“To be Maori and brought up in a system that is determined to separate you from your culture and knowledge is modern day colonization.

“They want to detach us from our people, from our culture, and drop us into a system that feeds their privilege.

“In the context of my childhood, whakapapa is where I should have been and who I should have been with.”

Tupua Urlich says he shares his experience in state care to stop the cycle of harm.

Samuel Rillstone/RNZ

Tupua Urlich says he shares his experience in state care to stop the cycle of harm.

Urlich stressed that the suffering he endured in state care did not end simply because he was no longer part of the system.

His father, who was also in state care, was just one example of the intergenerational effects the Crown imposed on Maori who came through the system, he said.

“Most of the impact goes unnoticed by those unaffected, but those affected suffer every day.

“While a lot of that impact is directly on us, so many people close to me have been hurt, and I have been hurt as a result.

“My only hope in my life is to raise strong, confident and loving people, but I have to do it on the basis of pain, anger and suffering at the hands of the Crown.

“I love my tamariki, but the system has taken something from them that you can’t deny.”

Urlich said it was important that Maori who have suffered suffering in state care speak up, be heard and have their thoughts on how to change the system as part of reform to protect the future generations of the “beast the Crown has created”.

Tupua Urlich says the justice system shielded state care and Oranga Tamariki from its failings (file photo).

ALDEN WILLIAMS / Stuff

Tupua Urlich says the justice system shielded state care and Oranga Tamariki from its failings (file photo).

“It’s real life, it’s real people, and it doesn’t age like the system thinks it does.

“You’ve been treated so badly for so long that you’re starting to believe you deserve what you’re getting.

“This pain and anxiety I’m carrying, it’s not my fault. I shouldn’t be embarrassed, I shouldn’t be ashamed, the Crown should be, it’s theirs. They are responsible.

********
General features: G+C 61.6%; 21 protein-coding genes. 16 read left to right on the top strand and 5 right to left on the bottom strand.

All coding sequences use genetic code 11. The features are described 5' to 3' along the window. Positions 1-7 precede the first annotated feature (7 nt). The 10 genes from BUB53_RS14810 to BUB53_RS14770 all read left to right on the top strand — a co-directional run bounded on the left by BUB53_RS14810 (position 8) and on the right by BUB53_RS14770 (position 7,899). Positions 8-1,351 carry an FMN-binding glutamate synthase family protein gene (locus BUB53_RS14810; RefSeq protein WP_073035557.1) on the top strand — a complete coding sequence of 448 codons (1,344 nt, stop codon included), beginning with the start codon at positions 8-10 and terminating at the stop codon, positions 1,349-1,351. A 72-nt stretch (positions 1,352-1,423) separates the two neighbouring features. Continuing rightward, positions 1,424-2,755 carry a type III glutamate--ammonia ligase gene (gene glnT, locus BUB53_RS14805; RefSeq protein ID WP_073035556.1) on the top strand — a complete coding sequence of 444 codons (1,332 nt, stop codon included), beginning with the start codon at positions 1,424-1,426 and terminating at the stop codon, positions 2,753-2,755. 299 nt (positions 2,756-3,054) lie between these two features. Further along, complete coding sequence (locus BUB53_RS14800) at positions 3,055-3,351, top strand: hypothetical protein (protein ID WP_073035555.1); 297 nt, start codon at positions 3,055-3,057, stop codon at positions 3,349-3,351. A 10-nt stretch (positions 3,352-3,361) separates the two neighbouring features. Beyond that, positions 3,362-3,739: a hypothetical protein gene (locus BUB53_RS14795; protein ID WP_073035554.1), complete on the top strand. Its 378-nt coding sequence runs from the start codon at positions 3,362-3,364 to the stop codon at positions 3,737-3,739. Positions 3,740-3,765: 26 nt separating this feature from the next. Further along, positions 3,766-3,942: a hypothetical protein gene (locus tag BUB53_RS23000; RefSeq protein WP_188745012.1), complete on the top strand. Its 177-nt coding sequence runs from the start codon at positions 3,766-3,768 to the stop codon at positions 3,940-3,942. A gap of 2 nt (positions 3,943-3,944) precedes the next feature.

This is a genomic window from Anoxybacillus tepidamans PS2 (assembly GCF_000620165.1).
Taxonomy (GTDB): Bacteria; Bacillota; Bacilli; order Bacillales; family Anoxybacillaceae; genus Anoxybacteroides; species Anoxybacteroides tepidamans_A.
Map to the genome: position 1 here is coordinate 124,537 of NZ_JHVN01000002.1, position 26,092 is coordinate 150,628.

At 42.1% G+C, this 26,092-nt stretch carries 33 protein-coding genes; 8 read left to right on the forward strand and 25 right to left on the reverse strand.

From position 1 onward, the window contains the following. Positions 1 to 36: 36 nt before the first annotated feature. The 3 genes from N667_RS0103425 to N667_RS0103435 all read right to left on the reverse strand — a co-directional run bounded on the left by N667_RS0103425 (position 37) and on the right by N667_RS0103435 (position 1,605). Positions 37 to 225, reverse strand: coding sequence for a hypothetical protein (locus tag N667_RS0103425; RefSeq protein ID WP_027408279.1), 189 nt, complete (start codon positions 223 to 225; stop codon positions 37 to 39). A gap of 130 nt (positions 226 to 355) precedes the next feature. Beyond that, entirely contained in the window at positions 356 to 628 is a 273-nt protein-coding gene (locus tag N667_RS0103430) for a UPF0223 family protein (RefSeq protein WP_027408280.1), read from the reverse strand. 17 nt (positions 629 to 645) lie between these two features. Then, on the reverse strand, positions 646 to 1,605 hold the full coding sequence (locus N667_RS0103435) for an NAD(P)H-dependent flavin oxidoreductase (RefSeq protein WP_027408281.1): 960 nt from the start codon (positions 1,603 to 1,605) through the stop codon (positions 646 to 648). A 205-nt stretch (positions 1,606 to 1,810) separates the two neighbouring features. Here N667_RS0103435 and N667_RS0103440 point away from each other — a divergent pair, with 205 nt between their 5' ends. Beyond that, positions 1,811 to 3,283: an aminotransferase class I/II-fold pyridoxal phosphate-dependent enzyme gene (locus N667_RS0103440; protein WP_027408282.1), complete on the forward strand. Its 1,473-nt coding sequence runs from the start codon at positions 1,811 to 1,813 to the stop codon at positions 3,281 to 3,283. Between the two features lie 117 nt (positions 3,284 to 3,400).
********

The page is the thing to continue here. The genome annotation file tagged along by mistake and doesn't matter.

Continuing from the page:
“I consider our role to be the most vital of all, from architecture to deployment. The state needs to step up and make the whole process more inclusive of whānau.

“There’s a lot of duties on us as growing tamariki that the state doesn’t seem to have. There has to be accountability to achieve results. There has to be a will to achieve a result.

Deputy commission counsel Julia Spelman detailed the importance of the hearing in improving outcomes for tamariki Maori in care, and the lifelong and intergenerational consequences of disproportionately disconnecting Maori children from their whānau.

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The loss of connection to Maoridom, whakapapa, reo Māori and identity, as well as the physical and mental abuse of Maori in state care and the racism many faced were key themes throughout. throughout the hearing, Spelman said.

“Everyone and everything has a whakapapa, genealogy and lineage, and the Maori experience of abuse in care can also be seen as having a whakapapa in context.

“As a result of the Crown breaches in Te Tiriti, Maori lands were taken and as a result the ability to govern and control communities in accordance with tikanga was lost.

“The overrepresentation of Maori in negative social and economic spheres is inevitably linked to the history of colonization and the failure of successive governments to honor Te Tiriti.

Victims of state abuse may feel alone, unprotected and rejected by society (file photo).

RNZ

Victims of state abuse may feel alone, unprotected and rejected by society (file photo).

“While the experiences to follow in the weeks ahead are raw and heartbreaking, for many survivors theirs is a story of power, resilience, reclaiming self-reliance and hope.”

Crown attorney Melanie Baker told the commission that the representative will listen carefully to survivors’ experiences during the hearing and will not ask survivors questions.

“We are committed to accountability to survivors,” Baker said.

“We hope this hearing will be a platform for survivors to speak their truth and can be the start of meaningful change.”

The hearing continues.